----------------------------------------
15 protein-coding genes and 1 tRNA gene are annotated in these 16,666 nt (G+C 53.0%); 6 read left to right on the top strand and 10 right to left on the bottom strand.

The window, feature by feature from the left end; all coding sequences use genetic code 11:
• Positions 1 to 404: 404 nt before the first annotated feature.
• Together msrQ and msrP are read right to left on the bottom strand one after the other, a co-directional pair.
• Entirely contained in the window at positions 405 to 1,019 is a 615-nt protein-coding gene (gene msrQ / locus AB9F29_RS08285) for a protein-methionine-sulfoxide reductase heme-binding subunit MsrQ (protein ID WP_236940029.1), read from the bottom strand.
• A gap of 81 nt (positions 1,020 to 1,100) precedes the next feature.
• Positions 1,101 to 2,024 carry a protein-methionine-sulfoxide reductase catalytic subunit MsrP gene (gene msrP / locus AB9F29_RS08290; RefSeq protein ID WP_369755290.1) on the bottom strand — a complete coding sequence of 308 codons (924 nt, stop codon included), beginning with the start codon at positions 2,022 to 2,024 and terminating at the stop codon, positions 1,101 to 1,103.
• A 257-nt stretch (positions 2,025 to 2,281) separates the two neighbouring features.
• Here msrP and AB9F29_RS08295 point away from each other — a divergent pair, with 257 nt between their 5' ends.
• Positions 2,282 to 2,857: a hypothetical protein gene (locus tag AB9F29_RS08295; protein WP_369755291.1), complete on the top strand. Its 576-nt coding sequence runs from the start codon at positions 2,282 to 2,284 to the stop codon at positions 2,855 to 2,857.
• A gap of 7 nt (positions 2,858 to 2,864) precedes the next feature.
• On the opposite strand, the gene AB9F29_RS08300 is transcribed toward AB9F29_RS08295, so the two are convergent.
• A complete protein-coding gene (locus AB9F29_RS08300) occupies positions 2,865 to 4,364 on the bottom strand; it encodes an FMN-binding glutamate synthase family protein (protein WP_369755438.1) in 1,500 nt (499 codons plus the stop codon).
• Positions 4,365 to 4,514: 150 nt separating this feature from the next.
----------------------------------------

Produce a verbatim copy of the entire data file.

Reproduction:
15 protein-coding genes and 1 tRNA gene are annotated in these 16,666 nt (G+C 53.0%); 6 read left to right on the top strand and 10 right to left on the bottom strand.

The window, feature by feature from the left end; all coding sequences use genetic code 11:
• Positions 1 to 404: 404 nt before the first annotated feature.
• Together msrQ and msrP are read right to left on the bottom strand one after the other, a co-directional pair.
• Entirely contained in the window at positions 405 to 1,019 is a 615-nt protein-coding gene (gene msrQ / locus AB9F29_RS08285) for a protein-methionine-sulfoxide reductase heme-binding subunit MsrQ (protein ID WP_236940029.1), read from the bottom strand.
• A gap of 81 nt (positions 1,020 to 1,100) precedes the next feature.
• Positions 1,101 to 2,024 carry a protein-methionine-sulfoxide reductase catalytic subunit MsrP gene (gene msrP / locus AB9F29_RS08290; RefSeq protein ID WP_369755290.1) on the bottom strand — a complete coding sequence of 308 codons (924 nt, stop codon included), beginning with the start codon at positions 2,022 to 2,024 and terminating at the stop codon, positions 1,101 to 1,103.
• A 257-nt stretch (positions 2,025 to 2,281) separates the two neighbouring features.
• Here msrP and AB9F29_RS08295 point away from each other — a divergent pair, with 257 nt between their 5' ends.
• Positions 2,282 to 2,857: a hypothetical protein gene (locus tag AB9F29_RS08295; protein WP_369755291.1), complete on the top strand. Its 576-nt coding sequence runs from the start codon at positions 2,282 to 2,284 to the stop codon at positions 2,855 to 2,857.
• A gap of 7 nt (positions 2,858 to 2,864) precedes the next feature.
• On the opposite strand, the gene AB9F29_RS08300 is transcribed toward AB9F29_RS08295, so the two are convergent.
• A complete protein-coding gene (locus AB9F29_RS08300) occupies positions 2,865 to 4,364 on the bottom strand; it encodes an FMN-binding glutamate synthase family protein (protein WP_369755438.1) in 1,500 nt (499 codons plus the stop codon).
• Positions 4,365 to 4,514: 150 nt separating this feature from the next.